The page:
To analyze whether the strength of TAP co-immunoprecipitation was mirrored by the degree of TAP inhibition, we analyzed MHC class I expression on the cell surface as a surrogate marker for TAP function. As suggested by the co-IP, the WT- and eN-TG constructs strongly downregulated MHC class I, whereas the N-TG fusion protein was markedly less effective in blocking MHC class I expression (Fig. 1D). This difference was even more prominent when measuring surface expression of a transiently transfected MHC class I molecule (Figs S1 and S2B). TagGFP itself had no effect on MHC class I expression or TAP binding as demonstrated using an N-terminally truncated non-functional ICP47 fusion protein (Fig. S2). In agreement with the level of MHC class I expression, ICP47-WT-TG abrogated TAP dependent peptide transport in HeLa cells, whereas ICP47-N-TG did not. ICP47-eN-TG expressing HeLa cells showed merely residual TAP-dependent peptide translocation, which was reduced compared to ICP47-N-TG expressing cells (Fig. 1E). In conclusion, the highly conserved region in the central part of ICP47 has profound effect on ICP47’s inhibitory capacity.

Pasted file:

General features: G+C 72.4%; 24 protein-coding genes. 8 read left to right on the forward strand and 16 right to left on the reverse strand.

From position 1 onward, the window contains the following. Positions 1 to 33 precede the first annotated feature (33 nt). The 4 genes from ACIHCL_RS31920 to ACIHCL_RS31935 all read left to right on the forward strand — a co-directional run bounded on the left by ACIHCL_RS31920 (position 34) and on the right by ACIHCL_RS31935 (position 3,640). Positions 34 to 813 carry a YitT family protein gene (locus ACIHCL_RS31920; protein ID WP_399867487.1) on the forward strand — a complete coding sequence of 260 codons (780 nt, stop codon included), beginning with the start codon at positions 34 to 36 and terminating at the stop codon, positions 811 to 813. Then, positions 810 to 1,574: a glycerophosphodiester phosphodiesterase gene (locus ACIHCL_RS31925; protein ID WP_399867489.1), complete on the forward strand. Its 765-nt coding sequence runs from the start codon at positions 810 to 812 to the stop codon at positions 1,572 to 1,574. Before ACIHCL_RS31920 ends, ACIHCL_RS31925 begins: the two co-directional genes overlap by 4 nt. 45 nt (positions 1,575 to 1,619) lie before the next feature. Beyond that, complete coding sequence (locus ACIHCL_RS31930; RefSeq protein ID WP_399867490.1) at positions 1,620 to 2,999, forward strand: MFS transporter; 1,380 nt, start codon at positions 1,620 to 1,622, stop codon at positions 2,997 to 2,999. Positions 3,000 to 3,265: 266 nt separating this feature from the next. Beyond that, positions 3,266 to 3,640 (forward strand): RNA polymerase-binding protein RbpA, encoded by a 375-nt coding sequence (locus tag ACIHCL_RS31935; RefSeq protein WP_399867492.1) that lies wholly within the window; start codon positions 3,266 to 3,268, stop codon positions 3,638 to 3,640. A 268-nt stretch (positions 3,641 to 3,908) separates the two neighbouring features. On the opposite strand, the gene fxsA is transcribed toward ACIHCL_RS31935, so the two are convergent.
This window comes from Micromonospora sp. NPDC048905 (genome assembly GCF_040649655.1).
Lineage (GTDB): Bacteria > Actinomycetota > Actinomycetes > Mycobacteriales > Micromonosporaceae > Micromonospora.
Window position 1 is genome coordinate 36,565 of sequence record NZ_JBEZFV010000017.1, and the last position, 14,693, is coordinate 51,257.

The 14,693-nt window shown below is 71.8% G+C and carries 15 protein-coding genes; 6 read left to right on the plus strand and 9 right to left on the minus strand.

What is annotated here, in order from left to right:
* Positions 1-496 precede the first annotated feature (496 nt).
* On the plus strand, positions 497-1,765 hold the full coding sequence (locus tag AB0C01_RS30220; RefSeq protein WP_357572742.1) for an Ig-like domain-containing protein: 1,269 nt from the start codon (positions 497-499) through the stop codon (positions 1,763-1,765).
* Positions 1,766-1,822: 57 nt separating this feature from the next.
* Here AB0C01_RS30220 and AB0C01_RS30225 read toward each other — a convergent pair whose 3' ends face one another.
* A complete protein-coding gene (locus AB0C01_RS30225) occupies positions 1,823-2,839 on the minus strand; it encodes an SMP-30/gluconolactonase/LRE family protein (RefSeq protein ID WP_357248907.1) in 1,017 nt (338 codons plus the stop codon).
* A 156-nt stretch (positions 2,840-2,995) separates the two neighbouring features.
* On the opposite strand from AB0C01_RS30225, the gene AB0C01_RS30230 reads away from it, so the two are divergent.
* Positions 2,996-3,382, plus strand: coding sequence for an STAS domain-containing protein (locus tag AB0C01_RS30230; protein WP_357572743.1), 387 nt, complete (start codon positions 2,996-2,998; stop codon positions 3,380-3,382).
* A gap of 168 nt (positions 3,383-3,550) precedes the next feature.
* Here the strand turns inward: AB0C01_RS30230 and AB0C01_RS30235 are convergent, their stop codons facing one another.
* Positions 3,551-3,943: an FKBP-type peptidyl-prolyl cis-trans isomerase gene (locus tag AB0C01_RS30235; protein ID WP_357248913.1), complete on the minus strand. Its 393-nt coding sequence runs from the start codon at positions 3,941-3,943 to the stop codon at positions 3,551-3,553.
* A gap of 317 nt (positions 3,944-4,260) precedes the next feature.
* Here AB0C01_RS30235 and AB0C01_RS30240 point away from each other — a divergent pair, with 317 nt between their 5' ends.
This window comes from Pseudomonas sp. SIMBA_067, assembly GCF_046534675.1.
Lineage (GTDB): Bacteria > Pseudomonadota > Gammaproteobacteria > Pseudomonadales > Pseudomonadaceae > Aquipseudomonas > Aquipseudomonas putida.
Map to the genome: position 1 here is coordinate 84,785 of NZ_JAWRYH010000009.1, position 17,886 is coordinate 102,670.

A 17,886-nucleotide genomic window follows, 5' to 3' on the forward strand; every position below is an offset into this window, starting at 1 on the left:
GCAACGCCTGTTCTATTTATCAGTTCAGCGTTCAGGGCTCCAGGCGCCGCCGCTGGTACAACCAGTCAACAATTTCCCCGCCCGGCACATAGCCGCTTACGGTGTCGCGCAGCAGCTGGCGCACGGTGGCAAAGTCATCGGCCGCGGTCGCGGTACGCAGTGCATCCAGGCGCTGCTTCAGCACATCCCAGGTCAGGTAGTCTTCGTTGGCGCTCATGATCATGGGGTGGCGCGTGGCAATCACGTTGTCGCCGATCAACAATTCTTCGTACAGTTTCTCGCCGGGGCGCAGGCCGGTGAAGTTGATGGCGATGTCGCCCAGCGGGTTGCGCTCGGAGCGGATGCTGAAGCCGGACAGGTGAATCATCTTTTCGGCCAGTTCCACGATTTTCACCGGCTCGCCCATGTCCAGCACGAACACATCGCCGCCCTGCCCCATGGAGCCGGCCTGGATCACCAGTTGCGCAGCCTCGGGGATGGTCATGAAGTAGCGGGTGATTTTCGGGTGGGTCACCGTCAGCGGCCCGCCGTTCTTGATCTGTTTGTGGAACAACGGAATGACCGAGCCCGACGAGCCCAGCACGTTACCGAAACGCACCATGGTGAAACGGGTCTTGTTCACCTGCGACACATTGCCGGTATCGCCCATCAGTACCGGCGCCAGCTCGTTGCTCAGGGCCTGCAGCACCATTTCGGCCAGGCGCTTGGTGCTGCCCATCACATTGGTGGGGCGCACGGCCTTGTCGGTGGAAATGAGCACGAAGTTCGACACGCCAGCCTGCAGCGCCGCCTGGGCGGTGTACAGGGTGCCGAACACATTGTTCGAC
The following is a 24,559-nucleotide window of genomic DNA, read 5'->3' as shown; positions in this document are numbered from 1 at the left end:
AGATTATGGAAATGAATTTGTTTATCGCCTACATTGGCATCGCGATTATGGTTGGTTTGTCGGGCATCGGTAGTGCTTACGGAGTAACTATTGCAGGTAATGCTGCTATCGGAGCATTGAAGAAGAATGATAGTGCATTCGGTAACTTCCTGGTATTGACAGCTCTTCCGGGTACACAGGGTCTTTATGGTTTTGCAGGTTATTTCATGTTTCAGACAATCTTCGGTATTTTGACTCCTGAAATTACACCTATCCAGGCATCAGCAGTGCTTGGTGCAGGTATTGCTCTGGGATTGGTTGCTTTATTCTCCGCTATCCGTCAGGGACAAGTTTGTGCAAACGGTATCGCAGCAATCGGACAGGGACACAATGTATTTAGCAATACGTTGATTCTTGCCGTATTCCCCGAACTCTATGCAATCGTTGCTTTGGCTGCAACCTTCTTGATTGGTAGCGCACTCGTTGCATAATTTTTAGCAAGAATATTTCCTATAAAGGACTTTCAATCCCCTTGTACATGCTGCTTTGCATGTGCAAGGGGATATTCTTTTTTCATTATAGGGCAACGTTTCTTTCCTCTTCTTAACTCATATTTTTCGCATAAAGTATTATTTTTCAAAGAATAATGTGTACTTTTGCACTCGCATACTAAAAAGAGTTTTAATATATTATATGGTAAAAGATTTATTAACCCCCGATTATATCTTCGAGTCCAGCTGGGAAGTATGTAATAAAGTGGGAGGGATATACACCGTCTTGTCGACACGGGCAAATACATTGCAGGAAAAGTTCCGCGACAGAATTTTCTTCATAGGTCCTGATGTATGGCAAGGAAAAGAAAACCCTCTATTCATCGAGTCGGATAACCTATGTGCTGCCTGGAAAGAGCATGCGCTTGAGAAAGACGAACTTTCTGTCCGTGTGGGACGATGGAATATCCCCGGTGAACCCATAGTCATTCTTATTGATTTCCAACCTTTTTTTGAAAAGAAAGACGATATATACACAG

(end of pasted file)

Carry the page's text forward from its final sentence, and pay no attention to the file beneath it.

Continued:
The central region of ICP47 is required to block conformational changes of TAP